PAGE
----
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PHILADELPHIA - It was oddly quiet in the predawn, artificial light of the hospital as nurse Sandy Pincik arrived for work. As usual, she came 15 minutes early, so she could organize a little before things really took off at 7.

Doctors huddled with nurses in the hall, discussing the day's treatment plans. Soon, they would head for their offices or operating rooms, and then the floor would belong mostly to nurses like Pincik.

Pulling a flowered smock out of her bag, she put it on over her white T-shirt and draped a purple stethoscope around her neck. She grabbed a pile of pens, a clipboard and a box of supplies and put them on a movable writing stand in the corridor.

A low-key woman with wavy, light-brown hair and magenta nail polish, Pincik would be responsible for five beds - four patients so far this day - and would help out with five others.

She and Jean Smyth, another registered nurse, work as a team to cover 10 beds on Thomas Jefferson University Hospital's 7 North, a unit that treats people recovering from urologic surgery, kidney or liver transplants, or medical problems associated with dialysis.

A thousand small duties

Pincik's day would revolve around making sure those patients got everything they needed, from ice and new sheets to CPR. It would be a day filled with a thousand small duties, tasks few would notice - unless they didn't get done.

Complaints about modern, cost-conscious medicine are everywhere these days.

Patients are warned that their doctors, their hospitals and their .. insurance companies make more money by providing less treatment. They read about hospital layoffs and predictions of more to come and wonder if enough people will remain to take care of them.

Nurses, who have been among the most vocal critics, argue loudly that hospitals have compromised care by increasing nurses' workloads and replacing them with cheaper, lesser-skilled employees.

A national survey of 7,500 nurses last year by Boston College nursing professor Judith Shindul-Rothschild found that more than a third would not recommend a family member receive care in their institutions. And nearly 70 percent reported having less time for basic nursing care and nearly 75 percent less time to comfort and talk to patients. Nonetheless, only 14 percent rated the quality of the places where they worked as poor.

Nursing employment statistics do little to clarify the debate. The American Hospital Association says the number of RNs working in hospitals has continued to rise, even though the number of patients has fallen.

Linda Aiken, a University of Pennsylvania nurse researcher who has studied the AHA statistics, said the number of RNs working in inpatient care has declined in recent years. But when the number of patients, their length of stay, and the severity of their illnesses were taken into account, she noted, the number of nurses remained relatively constant, at least through 1994.

The number of other caregivers, meanwhile, fell significantly, Aiken said. That might account for the perception among nurses that they are working much harder.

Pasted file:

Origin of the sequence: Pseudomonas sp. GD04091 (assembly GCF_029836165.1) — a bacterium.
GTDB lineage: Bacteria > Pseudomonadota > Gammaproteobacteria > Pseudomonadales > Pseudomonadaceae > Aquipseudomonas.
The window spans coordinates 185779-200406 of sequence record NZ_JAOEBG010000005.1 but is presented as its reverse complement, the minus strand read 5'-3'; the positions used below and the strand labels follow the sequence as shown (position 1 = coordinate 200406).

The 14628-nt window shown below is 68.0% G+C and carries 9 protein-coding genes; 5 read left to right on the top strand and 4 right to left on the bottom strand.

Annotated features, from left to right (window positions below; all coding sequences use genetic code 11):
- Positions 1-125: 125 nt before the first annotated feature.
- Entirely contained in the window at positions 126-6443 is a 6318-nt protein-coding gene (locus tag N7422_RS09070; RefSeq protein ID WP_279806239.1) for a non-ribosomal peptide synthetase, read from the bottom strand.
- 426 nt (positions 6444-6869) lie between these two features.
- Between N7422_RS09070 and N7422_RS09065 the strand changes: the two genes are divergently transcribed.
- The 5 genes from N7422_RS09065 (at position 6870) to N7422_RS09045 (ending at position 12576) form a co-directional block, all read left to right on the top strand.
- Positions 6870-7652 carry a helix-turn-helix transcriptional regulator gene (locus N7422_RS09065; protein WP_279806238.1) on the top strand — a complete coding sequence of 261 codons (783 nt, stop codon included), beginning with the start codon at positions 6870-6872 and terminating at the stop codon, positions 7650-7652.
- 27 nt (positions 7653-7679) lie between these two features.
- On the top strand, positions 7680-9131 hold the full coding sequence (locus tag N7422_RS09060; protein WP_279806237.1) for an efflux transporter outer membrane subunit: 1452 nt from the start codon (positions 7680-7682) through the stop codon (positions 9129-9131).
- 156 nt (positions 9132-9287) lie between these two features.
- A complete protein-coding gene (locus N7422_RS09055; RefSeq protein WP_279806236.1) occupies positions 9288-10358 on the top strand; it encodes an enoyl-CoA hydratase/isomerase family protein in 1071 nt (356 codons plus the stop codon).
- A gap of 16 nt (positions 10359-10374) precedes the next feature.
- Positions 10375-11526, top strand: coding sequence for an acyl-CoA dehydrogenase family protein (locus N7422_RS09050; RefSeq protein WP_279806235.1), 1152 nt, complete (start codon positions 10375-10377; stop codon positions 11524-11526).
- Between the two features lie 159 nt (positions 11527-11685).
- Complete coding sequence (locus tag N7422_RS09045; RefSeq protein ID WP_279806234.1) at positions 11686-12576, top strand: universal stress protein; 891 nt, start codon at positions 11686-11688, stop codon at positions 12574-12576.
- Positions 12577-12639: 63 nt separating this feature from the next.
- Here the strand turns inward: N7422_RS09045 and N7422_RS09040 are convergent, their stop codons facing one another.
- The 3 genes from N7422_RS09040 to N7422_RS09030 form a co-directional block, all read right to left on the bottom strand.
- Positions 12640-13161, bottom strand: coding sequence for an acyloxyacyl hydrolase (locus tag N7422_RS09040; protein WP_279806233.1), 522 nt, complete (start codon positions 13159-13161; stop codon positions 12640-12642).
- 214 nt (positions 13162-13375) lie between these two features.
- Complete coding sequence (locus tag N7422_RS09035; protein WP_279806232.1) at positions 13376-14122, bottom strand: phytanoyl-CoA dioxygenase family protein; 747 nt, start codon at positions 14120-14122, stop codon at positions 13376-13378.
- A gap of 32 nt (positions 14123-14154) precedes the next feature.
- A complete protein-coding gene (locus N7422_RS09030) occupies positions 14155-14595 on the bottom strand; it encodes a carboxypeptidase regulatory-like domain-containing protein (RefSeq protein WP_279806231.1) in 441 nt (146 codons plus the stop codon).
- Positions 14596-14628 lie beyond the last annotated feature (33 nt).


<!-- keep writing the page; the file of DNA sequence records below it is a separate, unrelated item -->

Quality shows decline

The quality of hospital care, according to early research, has shown no decline. Still, it is common to hear former patients complain that their nurse seemed harried, that he or she took forever to come when the call button was pressed. These patients might be well now, but they feel bad about their hospital stay, they say.

Most patients have little idea what the nurse is doing when he or she is not with them, and few have had enough hospital experiences to compare today's care with that given before costs were such an issue.

Jefferson, saying its nursing care is as good or better than ever, welcomed a request to have a reporter follow one of its nurses. Several other hospitals refused.

Sandy Pincik's day, therefore, may not be typical of what nurses in other hospitals experience. But it is a window into what life is like for a nurse at a major teaching hospital in 1997. And it reveals the pivotal role of employees, who as Pincik puts it, do "everything."

By 7:20 a.m., the night nurse was filling in Pincik on the status of her patients.

Mark Pannapacker, a young man recovering from a kidney-stone operation, thought he had passed another stone overnight.

Jerry Singleton, a dialysis patient admitted with fluid around his heart, was being prepared for surgery the next day.

Pincik would have to draw blood from Kevin Margaret Scharff, a post-transplant patient who had come in with pneumonia.

And the fourth patient would be going home if tests showed him to be free of infection.

Although for most of this day, Pincik's primary responsibility was only four patients - she usually has five and sometimes as many as eight - she would spend as much of her eight-hour shift on paperwork and the phone as she would in their rooms. In a modern hospital, hands-on time at bedside is only part of a nurse's workday.

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